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Create a new folder in C:/Program Files/Winamp/Skins, and call it something you'll remember, such as My Winamp Skin Rocks. Then unzip the contents of the Winamp base skin into that folder. You'll find 27 files ending in .cur, 15 files ending in .bmp, and three files ending in .txt.
Click the curvy Menu symbol at the very top left of Winamp, then click Skin Browser and choose the folder you created in step one as the Current Skin. You can design your skin by editing the BMP files in your favorite photo editor and the CUR files in a cursor editor. Paste in photographs, change the texture of the image, or just randomly scribble over everything--how your skin turns out is up to you and you alone.
Get a sense of which files correspond to which graphical elements in Winamp by comparing the BMP files you're editing with a live, running Winamp program. (After all, you need to be listening to tunes in order to create.) The names of the files indicate their purposes; for example, EQTitle.cur is the cursor that pops up when you mouse over the equalizer's title bar. Restart Winamp to see changes you've made take effect.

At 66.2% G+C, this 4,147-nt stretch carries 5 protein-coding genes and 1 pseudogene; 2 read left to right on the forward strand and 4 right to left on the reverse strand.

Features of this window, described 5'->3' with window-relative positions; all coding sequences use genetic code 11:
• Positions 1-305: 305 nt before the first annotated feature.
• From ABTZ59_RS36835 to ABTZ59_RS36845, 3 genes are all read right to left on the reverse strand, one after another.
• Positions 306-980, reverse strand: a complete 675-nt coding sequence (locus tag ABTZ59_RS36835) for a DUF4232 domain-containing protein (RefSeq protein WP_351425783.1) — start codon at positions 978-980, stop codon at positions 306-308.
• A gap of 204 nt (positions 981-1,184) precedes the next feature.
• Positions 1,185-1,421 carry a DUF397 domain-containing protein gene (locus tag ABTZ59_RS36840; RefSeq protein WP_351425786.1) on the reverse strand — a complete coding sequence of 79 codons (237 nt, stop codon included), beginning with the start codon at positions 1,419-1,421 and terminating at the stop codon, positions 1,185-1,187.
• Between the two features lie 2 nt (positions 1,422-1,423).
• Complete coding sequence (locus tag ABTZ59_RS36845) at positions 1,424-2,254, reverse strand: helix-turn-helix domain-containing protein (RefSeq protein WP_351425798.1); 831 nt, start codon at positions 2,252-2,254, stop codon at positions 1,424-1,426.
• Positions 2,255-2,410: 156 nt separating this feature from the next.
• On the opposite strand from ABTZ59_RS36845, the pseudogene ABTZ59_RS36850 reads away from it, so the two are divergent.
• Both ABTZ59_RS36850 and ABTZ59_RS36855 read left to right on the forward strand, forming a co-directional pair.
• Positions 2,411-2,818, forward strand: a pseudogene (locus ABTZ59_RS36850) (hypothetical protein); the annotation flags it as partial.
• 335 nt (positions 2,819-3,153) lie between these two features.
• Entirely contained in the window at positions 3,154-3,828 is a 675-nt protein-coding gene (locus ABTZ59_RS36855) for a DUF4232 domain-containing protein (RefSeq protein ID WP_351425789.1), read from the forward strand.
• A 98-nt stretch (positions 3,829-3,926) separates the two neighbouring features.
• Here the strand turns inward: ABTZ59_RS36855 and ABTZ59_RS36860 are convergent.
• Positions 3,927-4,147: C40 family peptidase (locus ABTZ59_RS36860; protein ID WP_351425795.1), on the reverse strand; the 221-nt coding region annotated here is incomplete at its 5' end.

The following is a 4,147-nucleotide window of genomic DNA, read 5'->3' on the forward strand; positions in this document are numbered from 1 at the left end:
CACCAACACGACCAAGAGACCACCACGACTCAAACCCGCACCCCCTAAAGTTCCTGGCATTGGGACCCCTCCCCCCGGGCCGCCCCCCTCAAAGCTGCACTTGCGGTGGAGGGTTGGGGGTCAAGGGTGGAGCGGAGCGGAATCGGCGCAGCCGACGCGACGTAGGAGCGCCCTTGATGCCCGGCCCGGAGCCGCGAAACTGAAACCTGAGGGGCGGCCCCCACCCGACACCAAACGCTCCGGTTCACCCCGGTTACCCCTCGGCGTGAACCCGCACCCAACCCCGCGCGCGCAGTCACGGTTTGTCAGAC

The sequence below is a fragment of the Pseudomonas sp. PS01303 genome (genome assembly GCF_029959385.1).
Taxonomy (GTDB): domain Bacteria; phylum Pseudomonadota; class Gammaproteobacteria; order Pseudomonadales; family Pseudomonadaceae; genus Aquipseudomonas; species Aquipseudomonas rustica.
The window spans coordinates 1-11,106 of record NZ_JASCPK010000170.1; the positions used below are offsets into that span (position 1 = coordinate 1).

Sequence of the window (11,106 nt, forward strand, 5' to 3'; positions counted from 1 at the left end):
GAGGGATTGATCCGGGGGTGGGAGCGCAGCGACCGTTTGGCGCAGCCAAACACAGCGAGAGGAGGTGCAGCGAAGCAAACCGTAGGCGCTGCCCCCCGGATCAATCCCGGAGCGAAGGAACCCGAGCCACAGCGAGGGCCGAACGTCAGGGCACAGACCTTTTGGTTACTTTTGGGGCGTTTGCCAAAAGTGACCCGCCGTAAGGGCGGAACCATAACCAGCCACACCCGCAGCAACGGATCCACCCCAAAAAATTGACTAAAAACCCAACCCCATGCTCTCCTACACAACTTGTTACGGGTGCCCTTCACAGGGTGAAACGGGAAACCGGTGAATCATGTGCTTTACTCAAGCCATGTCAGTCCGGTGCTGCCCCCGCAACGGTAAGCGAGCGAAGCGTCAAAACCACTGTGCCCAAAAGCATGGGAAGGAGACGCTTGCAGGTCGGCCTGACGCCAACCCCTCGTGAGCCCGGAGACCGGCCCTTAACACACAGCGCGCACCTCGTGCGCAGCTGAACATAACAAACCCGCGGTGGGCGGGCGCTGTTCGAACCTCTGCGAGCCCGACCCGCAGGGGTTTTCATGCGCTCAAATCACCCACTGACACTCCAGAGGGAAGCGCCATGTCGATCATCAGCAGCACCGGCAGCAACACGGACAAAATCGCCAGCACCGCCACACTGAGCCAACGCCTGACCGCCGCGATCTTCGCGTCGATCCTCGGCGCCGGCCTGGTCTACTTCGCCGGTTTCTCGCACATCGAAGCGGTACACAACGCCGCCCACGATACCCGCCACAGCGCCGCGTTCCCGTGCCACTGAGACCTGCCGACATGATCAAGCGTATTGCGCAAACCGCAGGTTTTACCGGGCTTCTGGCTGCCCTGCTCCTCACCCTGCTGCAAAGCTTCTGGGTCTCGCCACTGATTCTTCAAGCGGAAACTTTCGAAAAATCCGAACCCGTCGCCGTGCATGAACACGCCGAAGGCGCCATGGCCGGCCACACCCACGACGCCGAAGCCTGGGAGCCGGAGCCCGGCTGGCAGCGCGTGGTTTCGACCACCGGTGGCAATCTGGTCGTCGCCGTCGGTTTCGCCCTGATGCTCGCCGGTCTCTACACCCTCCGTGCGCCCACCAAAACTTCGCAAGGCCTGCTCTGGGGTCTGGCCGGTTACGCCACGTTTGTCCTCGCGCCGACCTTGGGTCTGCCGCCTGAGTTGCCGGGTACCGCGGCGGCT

Finally, edit Winamp's TXT files in any text editor (Notepad, which comes standard with Windows, should work fine) to change words on the skin. The pledit.txt file defines the font and color of the playlist text, and almost all colors are specified in hexidecimal format. (You should change only the name of the font and the values of the color; messing around with other text might result in an unsightly or nonfunctional skin.)
For Advanced Users
The region.txt file lets you define which portions of Winamp you want to show and which you want to be transparent. This can be useful if you want to change the shape. The copy of region.txt in the skin includes comprehensive documentation; be sure to read the whole file before editing it. If you don't want to make any region changes, you ca...
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